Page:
By Laura Sanicola
NEW YORK (Reuters) -Oil prices settled little changed on Wednesday as investors weighed an unexpected jump in U.S. crude stockpiles against optimism that a fast rollout of a coronavirus vaccine would fuel a recovery in global oil demand.
Prices fell 1% early in the session as data showed U.S. crude inventories rose by 15.2 million barrels to 503.2 million barrels last week, according to the Energy Information Administration, compared with analysts’ expectations in a Reuters poll for a 1.4 million-barrel drop. [EIA/S]
U.S. net imports of crude oil rose by 2.7 million barrels per day last week, the biggest increase on record, as exports plunged. [EIA/S]
However, the advent of mass inoculations in the United Kingdom and the prospect of the U.S. Food and Drug Administration approving a coronavirus vaccine in the United States pushed markets higher following the report.
Brent crude rose 2 cents to settle at $48.86 a barrel. U.S. West Texas Intermediate (WTI) crude fell 8 cents, or 0.2%, to settle at $45.52 a barrel.
“The market is definitely in a state of shock, but overall this is looking like a fluke report and the market can detect brighter days ahead,” said John Kilduff, partner at Again Capital LLC in New York.
A panel of outside advisers will vote on Thursday on whether to recommend the FDA issue an emergency authorization for the use of the vaccine developed by Pfizer Inc and German partner BioNTech SE.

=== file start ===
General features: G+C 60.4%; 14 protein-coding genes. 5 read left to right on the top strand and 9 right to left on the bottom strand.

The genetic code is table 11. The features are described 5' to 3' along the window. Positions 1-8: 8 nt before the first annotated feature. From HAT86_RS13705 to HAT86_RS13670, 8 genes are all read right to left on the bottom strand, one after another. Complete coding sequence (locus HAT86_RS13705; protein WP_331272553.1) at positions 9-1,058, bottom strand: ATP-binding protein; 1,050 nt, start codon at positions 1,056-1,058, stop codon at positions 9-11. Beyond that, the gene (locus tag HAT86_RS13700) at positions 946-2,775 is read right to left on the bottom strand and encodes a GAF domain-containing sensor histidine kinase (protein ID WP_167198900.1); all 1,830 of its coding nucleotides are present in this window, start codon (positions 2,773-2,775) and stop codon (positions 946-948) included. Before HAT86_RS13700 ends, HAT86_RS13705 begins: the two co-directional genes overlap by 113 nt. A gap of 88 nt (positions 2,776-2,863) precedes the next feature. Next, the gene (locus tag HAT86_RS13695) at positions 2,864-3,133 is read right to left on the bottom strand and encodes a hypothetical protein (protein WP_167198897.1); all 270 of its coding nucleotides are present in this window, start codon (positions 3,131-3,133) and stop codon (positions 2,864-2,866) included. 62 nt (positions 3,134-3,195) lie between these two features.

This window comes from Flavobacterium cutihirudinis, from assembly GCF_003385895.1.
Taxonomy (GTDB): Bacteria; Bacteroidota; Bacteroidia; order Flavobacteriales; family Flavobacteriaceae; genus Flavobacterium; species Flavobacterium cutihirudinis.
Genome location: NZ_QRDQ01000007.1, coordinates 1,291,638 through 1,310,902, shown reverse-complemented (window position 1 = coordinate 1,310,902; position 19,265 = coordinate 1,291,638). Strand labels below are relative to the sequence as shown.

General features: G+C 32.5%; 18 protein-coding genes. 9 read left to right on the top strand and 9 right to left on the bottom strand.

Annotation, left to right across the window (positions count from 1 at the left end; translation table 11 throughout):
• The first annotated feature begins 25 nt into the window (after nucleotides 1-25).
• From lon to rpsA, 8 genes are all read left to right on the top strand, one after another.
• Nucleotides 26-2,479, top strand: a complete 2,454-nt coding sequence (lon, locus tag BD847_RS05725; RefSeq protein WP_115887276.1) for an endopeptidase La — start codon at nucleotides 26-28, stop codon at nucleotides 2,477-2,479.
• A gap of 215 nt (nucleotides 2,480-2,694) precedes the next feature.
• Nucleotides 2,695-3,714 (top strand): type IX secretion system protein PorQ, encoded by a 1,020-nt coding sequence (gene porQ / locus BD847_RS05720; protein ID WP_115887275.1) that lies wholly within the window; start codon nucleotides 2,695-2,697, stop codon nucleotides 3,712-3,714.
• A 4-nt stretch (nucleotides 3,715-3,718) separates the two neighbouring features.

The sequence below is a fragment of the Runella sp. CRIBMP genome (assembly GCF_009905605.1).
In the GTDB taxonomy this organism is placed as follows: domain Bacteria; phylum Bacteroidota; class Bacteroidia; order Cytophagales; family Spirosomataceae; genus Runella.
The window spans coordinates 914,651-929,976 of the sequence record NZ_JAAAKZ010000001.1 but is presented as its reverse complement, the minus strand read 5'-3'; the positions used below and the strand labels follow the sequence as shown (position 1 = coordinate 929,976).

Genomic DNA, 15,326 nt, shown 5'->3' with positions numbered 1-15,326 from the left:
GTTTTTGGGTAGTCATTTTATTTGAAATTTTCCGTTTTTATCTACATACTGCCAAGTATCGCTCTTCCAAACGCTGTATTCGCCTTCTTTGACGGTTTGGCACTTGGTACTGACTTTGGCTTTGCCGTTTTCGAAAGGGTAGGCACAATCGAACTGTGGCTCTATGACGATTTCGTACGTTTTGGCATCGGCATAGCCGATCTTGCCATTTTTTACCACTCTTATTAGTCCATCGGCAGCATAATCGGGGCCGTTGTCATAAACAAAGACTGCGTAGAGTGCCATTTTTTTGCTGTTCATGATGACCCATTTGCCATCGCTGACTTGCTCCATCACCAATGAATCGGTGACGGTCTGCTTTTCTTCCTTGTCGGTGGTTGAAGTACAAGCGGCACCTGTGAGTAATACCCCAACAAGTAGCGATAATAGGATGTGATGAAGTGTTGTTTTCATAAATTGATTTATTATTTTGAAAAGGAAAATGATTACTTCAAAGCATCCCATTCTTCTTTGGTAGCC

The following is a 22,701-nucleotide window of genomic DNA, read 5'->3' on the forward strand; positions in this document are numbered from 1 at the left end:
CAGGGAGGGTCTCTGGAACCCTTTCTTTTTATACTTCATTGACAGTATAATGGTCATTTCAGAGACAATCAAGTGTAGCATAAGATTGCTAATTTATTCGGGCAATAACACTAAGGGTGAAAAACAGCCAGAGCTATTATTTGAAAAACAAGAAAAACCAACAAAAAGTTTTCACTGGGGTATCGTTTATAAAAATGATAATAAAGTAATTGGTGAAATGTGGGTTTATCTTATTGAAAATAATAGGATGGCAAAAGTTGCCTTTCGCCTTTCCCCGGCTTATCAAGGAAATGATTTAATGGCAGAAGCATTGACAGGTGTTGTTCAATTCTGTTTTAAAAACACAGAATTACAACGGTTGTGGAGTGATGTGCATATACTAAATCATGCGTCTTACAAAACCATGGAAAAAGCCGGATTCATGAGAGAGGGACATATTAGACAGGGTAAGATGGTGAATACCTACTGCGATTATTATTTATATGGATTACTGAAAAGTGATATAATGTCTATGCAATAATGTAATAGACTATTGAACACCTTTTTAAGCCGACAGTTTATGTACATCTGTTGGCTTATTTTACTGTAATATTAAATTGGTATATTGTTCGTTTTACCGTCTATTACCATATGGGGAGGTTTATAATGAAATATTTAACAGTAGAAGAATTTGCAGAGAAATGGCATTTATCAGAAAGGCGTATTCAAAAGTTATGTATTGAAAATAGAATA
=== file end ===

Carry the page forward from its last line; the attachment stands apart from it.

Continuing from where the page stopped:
Britain began mass vaccinations on Tuesday. Expectations that others will soon follow helped offset fears about a sharp rise in coronavirus cases globally that has led to new restrictions on movements around the world, reducing demand for transportation fuel.
U.S. gasoline and distillate stockpiles were markedly higher last week as refineries boosted output.
“The significant increase in gasoline and distillate inventories is likely a result of lower oil demand post the Thanksgiving holiday, as well as additional stay at home measures across country,” said Andrew Lipow, president of Lipow Oil Associates in Houston.
(Addidtional reporting by Laila Kearney, Stephanie Kelly, Jessica Resnick-Ault, Noah Browning and Yuka Obayashi; Editing by Marguerita Choy and Bernadette Baum, Kirsten Donovan and Cynthia Osterman)